‘The Maias’ By Eça de Queirós – A Portuguese Romance

 

‘The Maias’ By Eça de Queirós  (1888) – 628 pages           Translated from the Portuguese by Margaret Jull Costa

As of today, it looks like ‘The Maias’ will be the novel of the year for me. ‘The Maias’ is romantic and passionate as I expected somehow a Portuguese novel to be, but it also quite humorous in places and with finely drawn characters and a gripping busy plot. It is a jaunty vastly pleasurable trip in mid-to-late 19th-century Lisbon, Portugal society with some lively quick-witted companions. Whenever our characters get into a position that is just too comfortable or romantic or pleasing so that they start to notice the luxurious flower gardens and the old trees and sunny days of Portugal, a new predicament arises.

With this excellent translation by Margaret Jull Costa, ‘The Maias’ is filled with appealing details of its time which is the 1870s in Portugal. The descriptions of the settings are precise, and the descriptions of nature are luminous. The characters in the novel are the well-to-do, the rich of inherited money, who don’t really have to work to maintain their place in society. Thus they are avidly interested in literature and the arts and have almost violent arguments pitting the new naturalism and realism of such writers as Zola and Flaubert against the lyricism of the old school of writers.

Writers, for their part, read the precise chiseled style of a Goncourt or a Verlaine and immediately tortured and tangled and mangled their own poor sentences until they descended into the crazed or the burlesque.”

Sometimes these young men are fiercely critical of Portuguese society:

Here we import everything, ideas, laws, philosophies, theories, plots, aesthetics, sciences, style, industries, fashions, manners, jokes, everything arrives in crates by steamship.”

Carlos Maia, the main character in ‘The Maias’, is living the good life. He comes from a family which is well-respected in Lisbon and has enough inherited money so he barely has to work at all, even though he has been trained as a doctor. He has a wide group of well-to-do friends who spend their time playing cards, fencing, drinking alcohol, discussing the artistic and literary and political issues of the day, and pursuing women who are already married. That’s right, most of Carlos’ and his friends’ romances are on the sly with married women.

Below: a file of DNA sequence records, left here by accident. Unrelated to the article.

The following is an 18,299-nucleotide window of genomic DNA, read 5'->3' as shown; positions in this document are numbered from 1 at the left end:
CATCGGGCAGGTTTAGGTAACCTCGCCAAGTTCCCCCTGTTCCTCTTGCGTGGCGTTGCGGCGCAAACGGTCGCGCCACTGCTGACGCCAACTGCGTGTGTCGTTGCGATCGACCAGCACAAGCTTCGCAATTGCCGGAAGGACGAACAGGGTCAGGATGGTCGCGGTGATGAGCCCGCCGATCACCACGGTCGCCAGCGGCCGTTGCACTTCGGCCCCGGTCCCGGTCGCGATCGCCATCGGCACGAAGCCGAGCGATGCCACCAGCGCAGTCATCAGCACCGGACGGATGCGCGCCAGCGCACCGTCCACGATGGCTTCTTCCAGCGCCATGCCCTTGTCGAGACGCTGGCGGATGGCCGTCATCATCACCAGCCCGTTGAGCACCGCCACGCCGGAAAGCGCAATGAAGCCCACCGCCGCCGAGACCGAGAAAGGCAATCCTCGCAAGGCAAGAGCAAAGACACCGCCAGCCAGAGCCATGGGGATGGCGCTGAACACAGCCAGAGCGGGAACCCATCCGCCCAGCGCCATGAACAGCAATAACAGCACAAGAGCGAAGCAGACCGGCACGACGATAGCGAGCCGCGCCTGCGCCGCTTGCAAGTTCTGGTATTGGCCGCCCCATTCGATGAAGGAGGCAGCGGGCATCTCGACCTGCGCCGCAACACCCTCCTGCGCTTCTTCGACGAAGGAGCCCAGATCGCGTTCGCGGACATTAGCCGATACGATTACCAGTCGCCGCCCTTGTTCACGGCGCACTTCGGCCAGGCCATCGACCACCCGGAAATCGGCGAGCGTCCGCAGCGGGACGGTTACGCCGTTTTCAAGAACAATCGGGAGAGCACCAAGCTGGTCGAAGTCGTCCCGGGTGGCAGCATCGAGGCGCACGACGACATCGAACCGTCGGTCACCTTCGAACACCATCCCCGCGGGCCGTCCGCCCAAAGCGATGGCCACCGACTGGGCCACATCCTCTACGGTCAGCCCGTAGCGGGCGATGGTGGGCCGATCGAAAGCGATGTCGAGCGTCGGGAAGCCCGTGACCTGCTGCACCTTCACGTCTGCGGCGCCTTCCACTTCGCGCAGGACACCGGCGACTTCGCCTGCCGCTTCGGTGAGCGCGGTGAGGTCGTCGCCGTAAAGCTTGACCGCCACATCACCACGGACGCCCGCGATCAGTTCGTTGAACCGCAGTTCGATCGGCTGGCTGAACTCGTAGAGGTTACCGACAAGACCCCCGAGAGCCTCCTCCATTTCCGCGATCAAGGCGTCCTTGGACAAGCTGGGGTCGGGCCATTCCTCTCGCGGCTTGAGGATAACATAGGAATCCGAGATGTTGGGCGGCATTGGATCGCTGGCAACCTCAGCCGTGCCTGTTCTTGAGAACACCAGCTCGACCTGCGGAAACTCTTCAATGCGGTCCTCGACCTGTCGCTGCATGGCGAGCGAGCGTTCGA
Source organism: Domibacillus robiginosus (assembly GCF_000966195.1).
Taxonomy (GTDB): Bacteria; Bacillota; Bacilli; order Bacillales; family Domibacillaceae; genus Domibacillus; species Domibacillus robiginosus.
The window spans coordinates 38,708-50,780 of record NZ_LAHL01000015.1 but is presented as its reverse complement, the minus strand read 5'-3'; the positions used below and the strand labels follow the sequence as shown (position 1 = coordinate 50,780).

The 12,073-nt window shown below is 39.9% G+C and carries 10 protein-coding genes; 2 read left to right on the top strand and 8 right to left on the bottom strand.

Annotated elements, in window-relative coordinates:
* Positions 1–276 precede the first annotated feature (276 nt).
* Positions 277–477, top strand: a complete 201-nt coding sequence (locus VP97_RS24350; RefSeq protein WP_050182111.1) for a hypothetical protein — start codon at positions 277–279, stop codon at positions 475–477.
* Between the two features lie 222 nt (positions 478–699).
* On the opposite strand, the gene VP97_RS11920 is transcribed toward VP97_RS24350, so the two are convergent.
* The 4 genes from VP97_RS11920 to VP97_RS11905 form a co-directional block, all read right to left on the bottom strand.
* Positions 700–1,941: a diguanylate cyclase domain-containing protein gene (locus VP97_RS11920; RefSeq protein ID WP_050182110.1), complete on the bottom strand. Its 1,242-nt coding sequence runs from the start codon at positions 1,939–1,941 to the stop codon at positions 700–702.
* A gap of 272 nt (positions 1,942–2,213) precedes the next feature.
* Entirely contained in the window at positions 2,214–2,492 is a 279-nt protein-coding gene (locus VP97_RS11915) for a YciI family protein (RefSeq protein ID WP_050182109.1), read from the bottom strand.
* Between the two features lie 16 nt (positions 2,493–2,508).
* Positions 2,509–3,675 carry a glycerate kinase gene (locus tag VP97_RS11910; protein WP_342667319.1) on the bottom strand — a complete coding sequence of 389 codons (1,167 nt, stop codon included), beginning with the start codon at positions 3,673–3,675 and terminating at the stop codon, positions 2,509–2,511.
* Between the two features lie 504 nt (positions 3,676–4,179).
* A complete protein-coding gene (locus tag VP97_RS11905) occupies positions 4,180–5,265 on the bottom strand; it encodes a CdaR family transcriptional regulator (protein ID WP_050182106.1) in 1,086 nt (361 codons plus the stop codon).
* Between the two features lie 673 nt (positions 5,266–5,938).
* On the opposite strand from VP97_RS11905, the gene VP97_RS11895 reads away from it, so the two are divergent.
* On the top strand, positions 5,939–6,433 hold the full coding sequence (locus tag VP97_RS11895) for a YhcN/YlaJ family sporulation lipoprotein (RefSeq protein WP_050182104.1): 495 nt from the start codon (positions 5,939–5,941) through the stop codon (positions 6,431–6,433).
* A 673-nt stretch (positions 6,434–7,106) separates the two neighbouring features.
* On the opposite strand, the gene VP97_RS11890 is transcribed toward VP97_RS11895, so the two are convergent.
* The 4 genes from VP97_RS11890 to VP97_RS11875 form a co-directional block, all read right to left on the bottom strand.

One of the premises of ‘The Maias’ seems to be that many beautiful young women want to improve their status in life by marrying a rich husband. Frequently these potential rich husbands are several years or decades older than the young woman. These young gals find their rich suitor, get married, and then discover that their husband is a dreadful bore. Thus these young married women are easy marks for romance by the right young guy who approaches with the appropriate smooth line. The first step is to become very good friends with the woman’s husband.

Yes, one does not read ‘The Maias’ for moral or spiritual guidance. ‘The Maias’ is a novel of marital infidelities.

Her urgent kisses seemed to go beyond his flesh, to pierce him through, as if wanting to absorb both will and soul.”

‘The Maias’ has a passionate, romantic, and world-wise plot that coheres throughout the entire novel.

One thing that ‘The Maias’ is not is introspective. It is very much a novel of people conversing and socializing. On a continuum of extroversion to introversion, Eça de Queirós would definitely rate as an extrovert. He was a diplomat for much of his lifetime, and ‘The Maias’ reflects his love of being around people. ‘The Maias’ is above all a social novel.

There are several grand set pieces in the novel, one is of a horse race. Many of Carlos’ friends have shown up for the horse races and are placing their bets. Carlos is sitting in the grandstand with his current married mistress Countess Gouvarinho and awaiting the arrival of his new prospective married mistress Maria Eduarda who is the wife of Castro Gomes.

Readers new to Eça de Queirós can start with the short novella ‘The Yellow Sofa’ to determine if you like his style of writing or not. If you do like his work then you can read ‘The Relic’ or ‘Cousin Basilio’ or one of the other novels he wrote and then you can finally graduate to his masterpiece ‘The Maias’.

 

Grade:    A+

 

 

5 responses to this post.

  1. Nice, think I’ll be adding this to my list!

    Liked by 1 person

    Reply

  2. I like the sound of this, but will take your advice about the novella.

    Like

    Reply

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